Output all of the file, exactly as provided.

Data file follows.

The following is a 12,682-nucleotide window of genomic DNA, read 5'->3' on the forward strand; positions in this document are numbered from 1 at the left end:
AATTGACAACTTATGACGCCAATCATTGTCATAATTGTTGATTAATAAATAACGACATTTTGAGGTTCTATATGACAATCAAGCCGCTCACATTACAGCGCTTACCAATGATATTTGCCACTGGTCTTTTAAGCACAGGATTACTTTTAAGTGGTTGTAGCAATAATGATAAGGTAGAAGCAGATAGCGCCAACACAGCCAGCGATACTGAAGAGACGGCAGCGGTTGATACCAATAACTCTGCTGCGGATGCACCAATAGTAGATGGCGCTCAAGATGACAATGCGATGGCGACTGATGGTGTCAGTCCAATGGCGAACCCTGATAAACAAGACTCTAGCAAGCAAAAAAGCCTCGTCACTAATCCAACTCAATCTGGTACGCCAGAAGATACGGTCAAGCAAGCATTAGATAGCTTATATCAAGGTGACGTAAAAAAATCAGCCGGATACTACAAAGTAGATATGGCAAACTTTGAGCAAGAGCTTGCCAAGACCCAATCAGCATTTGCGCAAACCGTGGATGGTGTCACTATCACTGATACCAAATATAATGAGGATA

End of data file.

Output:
The following is a 12,682-nucleotide window of genomic DNA, read 5'->3' on the forward strand; positions in this document are numbered from 1 at the left end:
AATTGACAACTTATGACGCCAATCATTGTCATAATTGTTGATTAATAAATAACGACATTTTGAGGTTCTATATGACAATCAAGCCGCTCACATTACAGCGCTTACCAATGATATTTGCCACTGGTCTTTTAAGCACAGGATTACTTTTAAGTGGTTGTAGCAATAATGATAAGGTAGAAGCAGATAGCGCCAACACAGCCAGCGATACTGAAGAGACGGCAGCGGTTGATACCAATAACTCTGCTGCGGATGCACCAATAGTAGATGGCGCTCAAGATGACAATGCGATGGCGACTGATGGTGTCAGTCCAATGGCGAACCCTGATAAACAAGACTCTAGCAAGCAAAAAAGCCTCGTCACTAATCCAACTCAATCTGGTACGCCAGAAGATACGGTCAAGCAAGCATTAGATAGCTTATATCAAGGTGACGTAAAAAAATCAGCCGGATACTACAAAGTAGATATGGCAAACTTTGAGCAAGAGCTTGCCAAGACCCAATCAGCATTTGCGCAAACCGTGGATGGTGTCACTATCACTGATACCAAATATAATGAGGATA